Usually autos have tarpaulins to cover the sides, when it rains. This one has none. So the rain visits us inside the auto. We squeal as the cold makes contact with skin. Both kids are drenched. My stole offers some cover to the four of us. It is total fun, as we resign ourselves. Water hits the roof and sprays our faces. We wait for these moments.

Outside, on the roads, traffic is thinning out. The roads look deserted. People are seeking cover under bus shelters and the ledges of buildings.

In one bus shelter, a cow stands with other people, waiting out the rain.

People from moving buses look down on us. I look up at them – all so serious and deep in thought.

Children of a primary school are being stood in line for dispersal. They look adorable in their bright-coloured raincoats.

A young couple stands under the shade of a huge tree, oblivious to the world.

The auto-driver looks focused as he weaves through the traffic at the junction. He would win any video game hands down, as he deftly manoeuvres the vehicle right and left, through any small gap. Our bodies sway with the movements.

The trees look green and fresh in the rain. There is a lady, with a huge, red umbrella, walking at a leisurely pace – everyone else is scrambling for cover.

As the rain peters out, we finally reach our destination. We are soaked but very happy.

We get treated to hot coffee, mugs of hot chocolate and pakoras! Perfect finish.

Love thy neighbour – A short story


Vini’s mobile vibrated on the coffee table. She ran to pick it up. It was her friend Savita, who told her that she was sending her son, with the registration form for a summer camp for their daughters. Savita had picked it up earlier that day. Vini told her that she was at home and that Savita’s son could come to drop it off.

After waiting for nearly two hours, Vini had to step out. So she called Savita to ask when her son would drop off the form.

Savita sounded puzzled and said, “He dropped it off right after we spoke Vini. Wait let me ask him.”

Finally they discovered that instead of knocking on Door No :1600, her son had knocked on Door No: 1606, Vini’s neighbour’s house. Since nobody had opened the door, he had slid it under the door.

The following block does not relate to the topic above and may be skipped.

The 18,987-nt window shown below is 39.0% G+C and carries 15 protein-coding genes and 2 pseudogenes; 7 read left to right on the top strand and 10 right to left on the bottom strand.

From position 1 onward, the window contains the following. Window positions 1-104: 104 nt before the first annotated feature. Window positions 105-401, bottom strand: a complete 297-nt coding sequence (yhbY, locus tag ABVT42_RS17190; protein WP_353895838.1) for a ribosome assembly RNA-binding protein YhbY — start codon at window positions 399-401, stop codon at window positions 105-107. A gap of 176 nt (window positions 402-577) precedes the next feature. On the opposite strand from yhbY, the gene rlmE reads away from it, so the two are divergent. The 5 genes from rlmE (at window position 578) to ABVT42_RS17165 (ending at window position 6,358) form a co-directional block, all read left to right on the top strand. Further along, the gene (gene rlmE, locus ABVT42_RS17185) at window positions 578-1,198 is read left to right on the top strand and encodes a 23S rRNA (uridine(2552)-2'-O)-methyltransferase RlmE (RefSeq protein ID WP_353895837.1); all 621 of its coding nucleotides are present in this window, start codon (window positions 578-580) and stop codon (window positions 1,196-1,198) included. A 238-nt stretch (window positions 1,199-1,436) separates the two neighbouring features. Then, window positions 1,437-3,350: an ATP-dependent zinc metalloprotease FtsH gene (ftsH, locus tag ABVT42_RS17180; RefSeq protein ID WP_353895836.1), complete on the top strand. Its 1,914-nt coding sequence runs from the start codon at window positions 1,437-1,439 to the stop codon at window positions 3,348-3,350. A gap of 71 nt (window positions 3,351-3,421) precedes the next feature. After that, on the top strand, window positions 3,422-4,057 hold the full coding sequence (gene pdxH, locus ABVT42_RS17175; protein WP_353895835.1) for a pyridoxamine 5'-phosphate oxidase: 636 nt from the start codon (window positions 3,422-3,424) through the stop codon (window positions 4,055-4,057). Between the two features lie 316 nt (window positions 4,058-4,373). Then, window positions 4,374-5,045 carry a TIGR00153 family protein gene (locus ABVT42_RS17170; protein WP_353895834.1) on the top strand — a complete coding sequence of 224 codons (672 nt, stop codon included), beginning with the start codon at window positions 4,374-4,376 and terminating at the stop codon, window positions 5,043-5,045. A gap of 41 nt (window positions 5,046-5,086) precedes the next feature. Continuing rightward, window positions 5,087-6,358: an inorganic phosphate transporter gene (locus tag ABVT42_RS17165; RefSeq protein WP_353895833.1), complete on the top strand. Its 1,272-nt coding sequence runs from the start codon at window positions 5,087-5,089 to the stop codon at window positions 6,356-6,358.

Vini laughed and hung up, but the real challenge was now. Next door to her, in 1606, there lived a disgruntled man in his late sixties.

He lived alone and had rebuffed Vini each time she had smiled or tried to strike up a conversation. He kept to himself mostly. He ticked off her kids if they talked loudly in the lobby.

She would have let the form go, but for the fact that Savita had paid $50 for it.

The old man lived by the clock and usually left home at 5 p.m. for his evening walk.

She hadn’t seen him in a while though and wondered what would happen.

At 4.45 p.m. she kept her door slightly open so she could hear him. She waited and waited, with no luck.

She could not meet him that whole week, and with just three days left to submit the form she was getting desperate.

Two evenings before the form was due, she heard his door opening. She dashed like a bolt of lightning, to claim the form, not caring if Mr.Grump would snub her again.

But coming out of his door was a little girl of about 6. Her cute pigtails bobbed up and down, as she smiled at Vini and called out, “Grampa are you coming? The lift’s here.”

Vini almost gasped when she saw the old man. His frowning face was smiling, he was humming a tune and there was a spring in his step.

He saw Vini and said, “Hello there. This is my granddaughter Tanya. My daughter’s visiting me after ten years.”

He shook his head in disbelief and smiled.

Vini smiled at this change. She asked him about the envelope.

“Oh that? Sorry..I thought it was one of those marketing mailers that keep showing up, so I trashed it. There was no name on the envelope, if I remember. Sorry, once again. Got to be off now. See you around,” said the man as he walked into the elevator with his granddaughter.

Vini stared at the closed door and didn’t know what to think.

Another $50 would have to go. She sighed but her heart felt good that the old man had found some happiness. Maybe that’s all he had wanted – some love and some family time. Maybe he had been terribly lonely.

The lost $50 was definitely worth it!